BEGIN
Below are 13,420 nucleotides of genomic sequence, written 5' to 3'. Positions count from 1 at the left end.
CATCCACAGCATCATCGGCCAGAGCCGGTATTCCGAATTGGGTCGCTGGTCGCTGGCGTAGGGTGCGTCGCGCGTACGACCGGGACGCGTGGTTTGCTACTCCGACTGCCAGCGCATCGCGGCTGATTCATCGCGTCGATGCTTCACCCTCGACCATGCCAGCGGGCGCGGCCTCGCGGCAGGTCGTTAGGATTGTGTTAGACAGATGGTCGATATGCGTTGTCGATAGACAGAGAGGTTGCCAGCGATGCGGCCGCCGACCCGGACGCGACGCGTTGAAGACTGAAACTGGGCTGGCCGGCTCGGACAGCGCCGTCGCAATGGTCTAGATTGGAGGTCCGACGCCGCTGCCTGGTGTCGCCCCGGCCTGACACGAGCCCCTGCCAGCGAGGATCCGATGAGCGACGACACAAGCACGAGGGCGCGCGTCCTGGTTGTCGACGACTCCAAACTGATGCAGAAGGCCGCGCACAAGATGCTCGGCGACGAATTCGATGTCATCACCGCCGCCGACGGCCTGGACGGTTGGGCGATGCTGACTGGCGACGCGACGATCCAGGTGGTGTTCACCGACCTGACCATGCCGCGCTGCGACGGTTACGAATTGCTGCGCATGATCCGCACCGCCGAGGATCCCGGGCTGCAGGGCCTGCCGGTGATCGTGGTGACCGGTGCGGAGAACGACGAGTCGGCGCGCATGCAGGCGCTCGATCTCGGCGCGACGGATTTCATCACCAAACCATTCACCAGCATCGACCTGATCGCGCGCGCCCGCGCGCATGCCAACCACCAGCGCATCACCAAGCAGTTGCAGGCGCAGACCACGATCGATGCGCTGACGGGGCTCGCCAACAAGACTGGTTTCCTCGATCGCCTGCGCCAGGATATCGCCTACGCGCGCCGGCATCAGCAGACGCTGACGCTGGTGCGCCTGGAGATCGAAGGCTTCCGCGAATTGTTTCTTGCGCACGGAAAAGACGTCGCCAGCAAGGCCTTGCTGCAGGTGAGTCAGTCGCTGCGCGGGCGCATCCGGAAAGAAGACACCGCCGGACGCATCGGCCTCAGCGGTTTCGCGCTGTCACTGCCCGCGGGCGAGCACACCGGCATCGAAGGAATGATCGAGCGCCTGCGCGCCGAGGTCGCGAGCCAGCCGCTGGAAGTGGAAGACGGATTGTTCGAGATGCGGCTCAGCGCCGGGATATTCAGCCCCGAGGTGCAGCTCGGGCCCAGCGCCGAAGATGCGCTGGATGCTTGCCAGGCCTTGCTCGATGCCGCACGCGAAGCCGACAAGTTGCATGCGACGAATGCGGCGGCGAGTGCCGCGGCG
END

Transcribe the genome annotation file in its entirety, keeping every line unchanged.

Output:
Below are 13,420 nucleotides of genomic sequence, written 5' to 3'. Positions count from 1 at the left end.
CATCCACAGCATCATCGGCCAGAGCCGGTATTCCGAATTGGGTCGCTGGTCGCTGGCGTAGGGTGCGTCGCGCGTACGACCGGGACGCGTGGTTTGCTACTCCGACTGCCAGCGCATCGCGGCTGATTCATCGCGTCGATGCTTCACCCTCGACCATGCCAGCGGGCGCGGCCTCGCGGCAGGTCGTTAGGATTGTGTTAGACAGATGGTCGATATGCGTTGTCGATAGACAGAGAGGTTGCCAGCGATGCGGCCGCCGACCCGGACGCGACGCGTTGAAGACTGAAACTGGGCTGGCCGGCTCGGACAGCGCCGTCGCAATGGTCTAGATTGGAGGTCCGACGCCGCTGCCTGGTGTCGCCCCGGCCTGACACGAGCCCCTGCCAGCGAGGATCCGATGAGCGACGACACAAGCACGAGGGCGCGCGTCCTGGTTGTCGACGACTCCAAACTGATGCAGAAGGCCGCGCACAAGATGCTCGGCGACGAATTCGATGTCATCACCGCCGCCGACGGCCTGGACGGTTGGGCGATGCTGACTGGCGACGCGACGATCCAGGTGGTGTTCACCGACCTGACCATGCCGCGCTGCGACGGTTACGAATTGCTGCGCATGATCCGCACCGCCGAGGATCCCGGGCTGCAGGGCCTGCCGGTGATCGTGGTGACCGGTGCGGAGAACGACGAGTCGGCGCGCATGCAGGCGCTCGATCTCGGCGCGACGGATTTCATCACCAAACCATTCACCAGCATCGACCTGATCGCGCGCGCCCGCGCGCATGCCAACCACCAGCGCATCACCAAGCAGTTGCAGGCGCAGACCACGATCGATGCGCTGACGGGGCTCGCCAACAAGACTGGTTTCCTCGATCGCCTGCGCCAGGATATCGCCTACGCGCGCCGGCATCAGCAGACGCTGACGCTGGTGCGCCTGGAGATCGAAGGCTTCCGCGAATTGTTTCTTGCGCACGGAAAAGACGTCGCCAGCAAGGCCTTGCTGCAGGTGAGTCAGTCGCTGCGCGGGCGCATCCGGAAAGAAGACACCGCCGGACGCATCGGCCTCAGCGGTTTCGCGCTGTCACTGCCCGCGGGCGAGCACACCGGCATCGAAGGAATGATCGAGCGCCTGCGCGCCGAGGTCGCGAGCCAGCCGCTGGAAGTGGAAGACGGATTGTTCGAGATGCGGCTCAGCGCCGGGATATTCAGCCCCGAGGTGCAGCTCGGGCCCAGCGCCGAAGATGCGCTGGATGCTTGCCAGGCCTTGCTCGATGCCGCACGCGAAGCCGACAAGTTGCATGCGACGAATGCGGCGGCGAGTGCCGCGGCG